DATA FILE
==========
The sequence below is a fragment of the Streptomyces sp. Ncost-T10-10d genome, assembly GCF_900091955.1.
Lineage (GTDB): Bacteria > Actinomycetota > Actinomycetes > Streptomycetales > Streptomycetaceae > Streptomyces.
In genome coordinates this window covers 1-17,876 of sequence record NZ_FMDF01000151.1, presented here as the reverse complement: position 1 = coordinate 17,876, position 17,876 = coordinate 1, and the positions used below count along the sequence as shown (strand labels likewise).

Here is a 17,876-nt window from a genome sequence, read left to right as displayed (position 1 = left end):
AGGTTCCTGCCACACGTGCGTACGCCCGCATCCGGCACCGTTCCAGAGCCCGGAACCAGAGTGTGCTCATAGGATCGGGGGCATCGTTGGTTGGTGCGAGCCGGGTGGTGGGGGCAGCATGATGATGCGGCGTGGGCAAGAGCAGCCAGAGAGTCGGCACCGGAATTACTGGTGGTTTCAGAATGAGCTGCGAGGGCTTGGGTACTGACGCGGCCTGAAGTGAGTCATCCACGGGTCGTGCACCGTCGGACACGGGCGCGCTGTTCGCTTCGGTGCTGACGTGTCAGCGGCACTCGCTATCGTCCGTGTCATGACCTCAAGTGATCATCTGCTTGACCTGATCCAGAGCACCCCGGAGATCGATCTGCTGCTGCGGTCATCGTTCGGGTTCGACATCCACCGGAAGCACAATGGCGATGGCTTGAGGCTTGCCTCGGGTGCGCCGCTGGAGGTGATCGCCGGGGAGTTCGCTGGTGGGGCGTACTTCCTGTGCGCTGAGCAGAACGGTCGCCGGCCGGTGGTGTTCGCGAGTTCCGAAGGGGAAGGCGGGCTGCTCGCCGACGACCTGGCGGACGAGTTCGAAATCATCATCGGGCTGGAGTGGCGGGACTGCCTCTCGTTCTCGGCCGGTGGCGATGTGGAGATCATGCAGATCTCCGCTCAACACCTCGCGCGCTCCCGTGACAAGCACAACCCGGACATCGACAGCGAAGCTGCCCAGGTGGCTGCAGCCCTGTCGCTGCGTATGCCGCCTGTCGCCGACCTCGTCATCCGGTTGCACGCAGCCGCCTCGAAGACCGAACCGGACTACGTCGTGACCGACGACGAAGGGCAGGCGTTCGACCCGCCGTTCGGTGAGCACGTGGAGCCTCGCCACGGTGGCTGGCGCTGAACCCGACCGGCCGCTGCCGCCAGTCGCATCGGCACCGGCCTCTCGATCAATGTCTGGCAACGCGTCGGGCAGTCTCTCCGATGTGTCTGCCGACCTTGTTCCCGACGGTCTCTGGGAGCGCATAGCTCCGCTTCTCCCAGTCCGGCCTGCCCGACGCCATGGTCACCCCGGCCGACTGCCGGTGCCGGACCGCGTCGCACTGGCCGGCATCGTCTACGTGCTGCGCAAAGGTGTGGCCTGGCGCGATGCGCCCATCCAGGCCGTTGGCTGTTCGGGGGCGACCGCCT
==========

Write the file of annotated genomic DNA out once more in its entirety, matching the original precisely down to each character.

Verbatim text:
The sequence below is a fragment of the Streptomyces sp. Ncost-T10-10d genome, assembly GCF_900091955.1.
Lineage (GTDB): Bacteria > Actinomycetota > Actinomycetes > Streptomycetales > Streptomycetaceae > Streptomyces.
In genome coordinates this window covers 1-17,876 of sequence record NZ_FMDF01000151.1, presented here as the reverse complement: position 1 = coordinate 17,876, position 17,876 = coordinate 1, and the positions used below count along the sequence as shown (strand labels likewise).

Here is a 17,876-nt window from a genome sequence, read left to right as displayed (position 1 = left end):
AGGTTCCTGCCACACGTGCGTACGCCCGCATCCGGCACCGTTCCAGAGCCCGGAACCAGAGTGTGCTCATAGGATCGGGGGCATCGTTGGTTGGTGCGAGCCGGGTGGTGGGGGCAGCATGATGATGCGGCGTGGGCAAGAGCAGCCAGAGAGTCGGCACCGGAATTACTGGTGGTTTCAGAATGAGCTGCGAGGGCTTGGGTACTGACGCGGCCTGAAGTGAGTCATCCACGGGTCGTGCACCGTCGGACACGGGCGCGCTGTTCGCTTCGGTGCTGACGTGTCAGCGGCACTCGCTATCGTCCGTGTCATGACCTCAAGTGATCATCTGCTTGACCTGATCCAGAGCACCCCGGAGATCGATCTGCTGCTGCGGTCATCGTTCGGGTTCGACATCCACCGGAAGCACAATGGCGATGGCTTGAGGCTTGCCTCGGGTGCGCCGCTGGAGGTGATCGCCGGGGAGTTCGCTGGTGGGGCGTACTTCCTGTGCGCTGAGCAGAACGGTCGCCGGCCGGTGGTGTTCGCGAGTTCCGAAGGGGAAGGCGGGCTGCTCGCCGACGACCTGGCGGACGAGTTCGAAATCATCATCGGGCTGGAGTGGCGGGACTGCCTCTCGTTCTCGGCCGGTGGCGATGTGGAGATCATGCAGATCTCCGCTCAACACCTCGCGCGCTCCCGTGACAAGCACAACCCGGACATCGACAGCGAAGCTGCCCAGGTGGCTGCAGCCCTGTCGCTGCGTATGCCGCCTGTCGCCGACCTCGTCATCCGGTTGCACGCAGCCGCCTCGAAGACCGAACCGGACTACGTCGTGACCGACGACGAAGGGCAGGCGTTCGACCCGCCGTTCGGTGAGCACGTGGAGCCTCGCCACGGTGGCTGGCGCTGAACCCGACCGGCCGCTGCCGCCAGTCGCATCGGCACCGGCCTCTCGATCAATGTCTGGCAACGCGTCGGGCAGTCTCTCCGATGTGTCTGCCGACCTTGTTCCCGACGGTCTCTGGGAGCGCATAGCTCCGCTTCTCCCAGTCCGGCCTGCCCGACGCCATGGTCACCCCGGCCGACTGCCGGTGCCGGACCGCGTCGCACTGGCCGGCATCGTCTACGTGCTGCGCAAAGGTGTGGCCTGGCGCGATGCGCCCATCCAGGCCGTTGGCTGTTCGGGGGCGACCGCCT